UBC Theses and Dissertations
Sunlight and lung cancer survival in patients diagnosed and referred to the BC cancer agency between 1980 and 1989 Gholamabbas Javan, Asef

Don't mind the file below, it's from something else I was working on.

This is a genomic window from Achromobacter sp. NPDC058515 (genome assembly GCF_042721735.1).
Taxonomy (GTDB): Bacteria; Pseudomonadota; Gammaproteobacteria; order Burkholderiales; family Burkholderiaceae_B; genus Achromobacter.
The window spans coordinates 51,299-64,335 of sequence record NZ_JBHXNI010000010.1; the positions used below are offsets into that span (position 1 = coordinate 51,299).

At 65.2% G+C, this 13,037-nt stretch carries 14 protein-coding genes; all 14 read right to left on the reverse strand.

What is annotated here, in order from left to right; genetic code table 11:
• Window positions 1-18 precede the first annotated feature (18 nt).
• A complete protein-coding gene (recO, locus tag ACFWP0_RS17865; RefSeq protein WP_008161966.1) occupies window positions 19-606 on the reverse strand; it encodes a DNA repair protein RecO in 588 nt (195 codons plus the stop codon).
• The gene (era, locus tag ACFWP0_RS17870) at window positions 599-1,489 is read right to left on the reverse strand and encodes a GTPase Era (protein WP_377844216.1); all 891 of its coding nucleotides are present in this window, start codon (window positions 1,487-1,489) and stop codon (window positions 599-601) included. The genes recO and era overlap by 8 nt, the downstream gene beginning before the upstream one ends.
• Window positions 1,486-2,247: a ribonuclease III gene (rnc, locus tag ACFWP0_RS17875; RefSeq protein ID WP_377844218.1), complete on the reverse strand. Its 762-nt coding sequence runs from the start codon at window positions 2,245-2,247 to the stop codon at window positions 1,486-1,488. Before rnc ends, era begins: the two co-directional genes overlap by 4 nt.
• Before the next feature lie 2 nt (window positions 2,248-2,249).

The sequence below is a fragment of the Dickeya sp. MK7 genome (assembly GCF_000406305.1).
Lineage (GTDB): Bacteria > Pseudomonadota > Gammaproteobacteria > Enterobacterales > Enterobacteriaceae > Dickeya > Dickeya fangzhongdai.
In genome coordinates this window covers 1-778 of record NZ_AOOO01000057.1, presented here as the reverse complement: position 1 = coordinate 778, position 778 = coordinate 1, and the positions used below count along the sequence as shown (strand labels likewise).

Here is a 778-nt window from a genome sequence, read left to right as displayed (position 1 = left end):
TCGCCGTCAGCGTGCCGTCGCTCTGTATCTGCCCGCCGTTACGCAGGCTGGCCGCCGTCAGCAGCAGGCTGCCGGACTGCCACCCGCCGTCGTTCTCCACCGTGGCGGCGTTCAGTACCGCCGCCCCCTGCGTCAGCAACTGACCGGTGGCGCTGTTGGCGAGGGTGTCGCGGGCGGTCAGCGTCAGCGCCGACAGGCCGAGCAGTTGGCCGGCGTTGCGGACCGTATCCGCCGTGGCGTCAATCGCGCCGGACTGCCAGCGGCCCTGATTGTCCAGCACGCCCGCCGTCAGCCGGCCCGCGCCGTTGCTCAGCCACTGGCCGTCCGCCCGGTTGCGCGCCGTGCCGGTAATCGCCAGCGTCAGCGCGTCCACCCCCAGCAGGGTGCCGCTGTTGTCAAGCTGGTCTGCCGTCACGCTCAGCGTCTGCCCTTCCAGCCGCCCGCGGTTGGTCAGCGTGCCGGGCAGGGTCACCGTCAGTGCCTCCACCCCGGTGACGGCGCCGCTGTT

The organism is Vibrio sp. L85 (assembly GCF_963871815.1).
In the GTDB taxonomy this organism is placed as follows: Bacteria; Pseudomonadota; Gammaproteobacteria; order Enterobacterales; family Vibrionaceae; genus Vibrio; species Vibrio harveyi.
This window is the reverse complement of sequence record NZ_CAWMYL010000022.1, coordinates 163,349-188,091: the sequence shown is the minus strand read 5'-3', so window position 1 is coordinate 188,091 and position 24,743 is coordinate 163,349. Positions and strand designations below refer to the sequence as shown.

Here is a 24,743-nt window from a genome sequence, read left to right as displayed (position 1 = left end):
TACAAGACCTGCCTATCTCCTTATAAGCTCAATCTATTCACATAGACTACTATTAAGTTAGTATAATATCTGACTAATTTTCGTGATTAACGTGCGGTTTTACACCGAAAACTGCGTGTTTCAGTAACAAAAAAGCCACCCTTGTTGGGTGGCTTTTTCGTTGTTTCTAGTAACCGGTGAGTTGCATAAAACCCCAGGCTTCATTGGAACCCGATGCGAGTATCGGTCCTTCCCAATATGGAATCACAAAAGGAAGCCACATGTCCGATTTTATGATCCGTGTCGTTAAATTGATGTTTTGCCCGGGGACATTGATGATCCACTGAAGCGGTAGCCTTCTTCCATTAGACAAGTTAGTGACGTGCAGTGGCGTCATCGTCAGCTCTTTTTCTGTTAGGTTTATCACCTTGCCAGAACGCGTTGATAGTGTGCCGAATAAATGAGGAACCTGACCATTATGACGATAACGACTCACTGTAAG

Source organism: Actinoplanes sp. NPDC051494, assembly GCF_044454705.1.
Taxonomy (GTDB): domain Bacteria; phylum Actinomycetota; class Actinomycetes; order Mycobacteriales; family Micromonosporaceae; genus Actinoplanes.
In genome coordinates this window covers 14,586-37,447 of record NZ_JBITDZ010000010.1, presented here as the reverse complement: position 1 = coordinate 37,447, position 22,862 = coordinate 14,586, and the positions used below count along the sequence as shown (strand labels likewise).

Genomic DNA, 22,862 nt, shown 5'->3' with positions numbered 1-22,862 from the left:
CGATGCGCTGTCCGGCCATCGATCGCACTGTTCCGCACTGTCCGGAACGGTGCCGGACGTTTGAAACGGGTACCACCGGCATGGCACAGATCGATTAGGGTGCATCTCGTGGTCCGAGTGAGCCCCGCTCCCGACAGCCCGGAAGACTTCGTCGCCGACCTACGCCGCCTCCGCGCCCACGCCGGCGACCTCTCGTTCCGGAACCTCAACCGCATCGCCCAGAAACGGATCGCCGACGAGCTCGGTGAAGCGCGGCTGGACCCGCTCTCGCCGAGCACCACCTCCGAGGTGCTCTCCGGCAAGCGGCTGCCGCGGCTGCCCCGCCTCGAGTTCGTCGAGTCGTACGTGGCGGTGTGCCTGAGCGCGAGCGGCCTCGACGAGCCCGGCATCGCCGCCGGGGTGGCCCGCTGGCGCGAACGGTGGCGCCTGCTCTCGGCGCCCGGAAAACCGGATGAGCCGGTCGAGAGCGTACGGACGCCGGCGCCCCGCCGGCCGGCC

Background Lung cancer is the deadliest form of cancer in the world. Recent reports indicate that patients who are diagnosed and treated, especially with surgery, during sunny periods have better survival. Research questions (objectives) 1) Is there an association between a lung cancer patient’s survival and the amount of sunshine around the time of their diagnosis? 2) Is there an association between a lung cancer patient’s survival and the amount of sunshine around the time of their treatment? Design A population based retrospective study Materials and methods We examined BC patients diagnosed with lung cancer during 1980-1989 and referred to the BCCA for treatment. Data from BCCA computerized medical charts were linked with observations from the BC weather service. Survival analyses were adjusted for patient factors (i.e., age and gender), disease characteristics (i.e., stage and cell histology) and treatment information (i.e., surgery, radiation therapy and chemotherapy use).Each analysis consisted of a univariate and multivariate test of the sunshine variable’s association with the patients’ survival. The univariate analysis was a Kaplan-Meier plot with log-rank test. The multivariate analysis was the hazard ratio from a Cox proportional-hazards model adjusting for patient age, disease stage, treatment, tumor laterality and tumor presenting site. Results This study considered 9302 patient records. Our results indicate that the monthly mean vitamin D sunshine (UV) index might be a prognostic indicator for this disease, especially among patients with non-small cell lung cancer. It showed that sun exposure and subsequent vitamin D production increase the survival of some of the patient who diagnosed with lung cancer between the period of 1980 and 1989 in BC. Conclusions 90% of active vitamin D in our body is triggered by UV exposure. Different studies have shown that vitamin D has inhibitory effects in the development of cancers such as colon, breast and pancreas. Although the monthly mean vitamin D sunshine (UV) index is an indirect measure of vitamin D exposure, it might affect the prognosis for some lung cancer patients.
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